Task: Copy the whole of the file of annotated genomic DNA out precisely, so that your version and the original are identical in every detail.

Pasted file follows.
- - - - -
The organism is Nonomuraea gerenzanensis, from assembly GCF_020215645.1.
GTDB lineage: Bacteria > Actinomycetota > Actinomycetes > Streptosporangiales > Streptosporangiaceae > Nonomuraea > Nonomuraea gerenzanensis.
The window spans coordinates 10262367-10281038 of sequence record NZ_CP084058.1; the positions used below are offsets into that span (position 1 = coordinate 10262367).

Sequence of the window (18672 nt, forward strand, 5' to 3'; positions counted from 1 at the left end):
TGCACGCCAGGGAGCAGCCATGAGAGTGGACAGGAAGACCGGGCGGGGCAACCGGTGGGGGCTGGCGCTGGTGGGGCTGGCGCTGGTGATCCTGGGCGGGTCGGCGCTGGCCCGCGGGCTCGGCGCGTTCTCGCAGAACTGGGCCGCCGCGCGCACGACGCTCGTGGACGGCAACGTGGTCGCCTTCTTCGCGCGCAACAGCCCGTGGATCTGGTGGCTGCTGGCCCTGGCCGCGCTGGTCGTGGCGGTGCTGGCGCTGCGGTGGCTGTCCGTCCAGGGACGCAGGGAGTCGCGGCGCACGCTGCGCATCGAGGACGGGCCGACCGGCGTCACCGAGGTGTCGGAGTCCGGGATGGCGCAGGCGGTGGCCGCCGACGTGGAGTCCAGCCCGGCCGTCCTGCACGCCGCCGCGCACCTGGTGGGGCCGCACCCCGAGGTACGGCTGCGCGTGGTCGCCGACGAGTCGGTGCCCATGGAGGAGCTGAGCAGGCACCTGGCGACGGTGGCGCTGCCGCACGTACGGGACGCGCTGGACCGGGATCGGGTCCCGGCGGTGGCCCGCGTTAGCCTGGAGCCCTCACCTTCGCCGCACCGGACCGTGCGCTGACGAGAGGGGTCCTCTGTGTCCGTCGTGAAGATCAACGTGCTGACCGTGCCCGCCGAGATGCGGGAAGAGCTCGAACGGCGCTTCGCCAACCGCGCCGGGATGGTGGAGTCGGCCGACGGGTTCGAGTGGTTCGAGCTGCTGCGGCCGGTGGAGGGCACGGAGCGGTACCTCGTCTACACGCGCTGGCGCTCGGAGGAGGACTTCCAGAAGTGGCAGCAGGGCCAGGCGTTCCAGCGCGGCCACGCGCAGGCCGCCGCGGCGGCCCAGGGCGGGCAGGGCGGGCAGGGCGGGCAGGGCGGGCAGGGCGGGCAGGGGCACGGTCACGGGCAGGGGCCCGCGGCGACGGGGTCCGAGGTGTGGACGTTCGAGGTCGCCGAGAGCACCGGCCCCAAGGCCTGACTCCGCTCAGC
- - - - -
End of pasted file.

The organism is Nonomuraea gerenzanensis, from assembly GCF_020215645.1.
GTDB lineage: Bacteria > Actinomycetota > Actinomycetes > Streptosporangiales > Streptosporangiaceae > Nonomuraea > Nonomuraea gerenzanensis.
The window spans coordinates 10262367-10281038 of sequence record NZ_CP084058.1; the positions used below are offsets into that span (position 1 = coordinate 10262367).

Sequence of the window (18672 nt, forward strand, 5' to 3'; positions counted from 1 at the left end):
TGCACGCCAGGGAGCAGCCATGAGAGTGGACAGGAAGACCGGGCGGGGCAACCGGTGGGGGCTGGCGCTGGTGGGGCTGGCGCTGGTGATCCTGGGCGGGTCGGCGCTGGCCCGCGGGCTCGGCGCGTTCTCGCAGAACTGGGCCGCCGCGCGCACGACGCTCGTGGACGGCAACGTGGTCGCCTTCTTCGCGCGCAACAGCCCGTGGATCTGGTGGCTGCTGGCCCTGGCCGCGCTGGTCGTGGCGGTGCTGGCGCTGCGGTGGCTGTCCGTCCAGGGACGCAGGGAGTCGCGGCGCACGCTGCGCATCGAGGACGGGCCGACCGGCGTCACCGAGGTGTCGGAGTCCGGGATGGCGCAGGCGGTGGCCGCCGACGTGGAGTCCAGCCCGGCCGTCCTGCACGCCGCCGCGCACCTGGTGGGGCCGCACCCCGAGGTACGGCTGCGCGTGGTCGCCGACGAGTCGGTGCCCATGGAGGAGCTGAGCAGGCACCTGGCGACGGTGGCGCTGCCGCACGTACGGGACGCGCTGGACCGGGATCGGGTCCCGGCGGTGGCCCGCGTTAGCCTGGAGCCCTCACCTTCGCCGCACCGGACCGTGCGCTGACGAGAGGGGTCCTCTGTGTCCGTCGTGAAGATCAACGTGCTGACCGTGCCCGCCGAGATGCGGGAAGAGCTCGAACGGCGCTTCGCCAACCGCGCCGGGATGGTGGAGTCGGCCGACGGGTTCGAGTGGTTCGAGCTGCTGCGGCCGGTGGAGGGCACGGAGCGGTACCTCGTCTACACGCGCTGGCGCTCGGAGGAGGACTTCCAGAAGTGGCAGCAGGGCCAGGCGTTCCAGCGCGGCCACGCGCAGGCCGCCGCGGCGGCCCAGGGCGGGCAGGGCGGGCAGGGCGGGCAGGGCGGGCAGGGCGGGCAGGGGCACGGTCACGGGCAGGGGCCCGCGGCGACGGGGTCCGAGGTGTGGACGTTCGAGGTCGCCGAGAGCACCGGCCCCAAGGCCTGACTCCGCTCAGC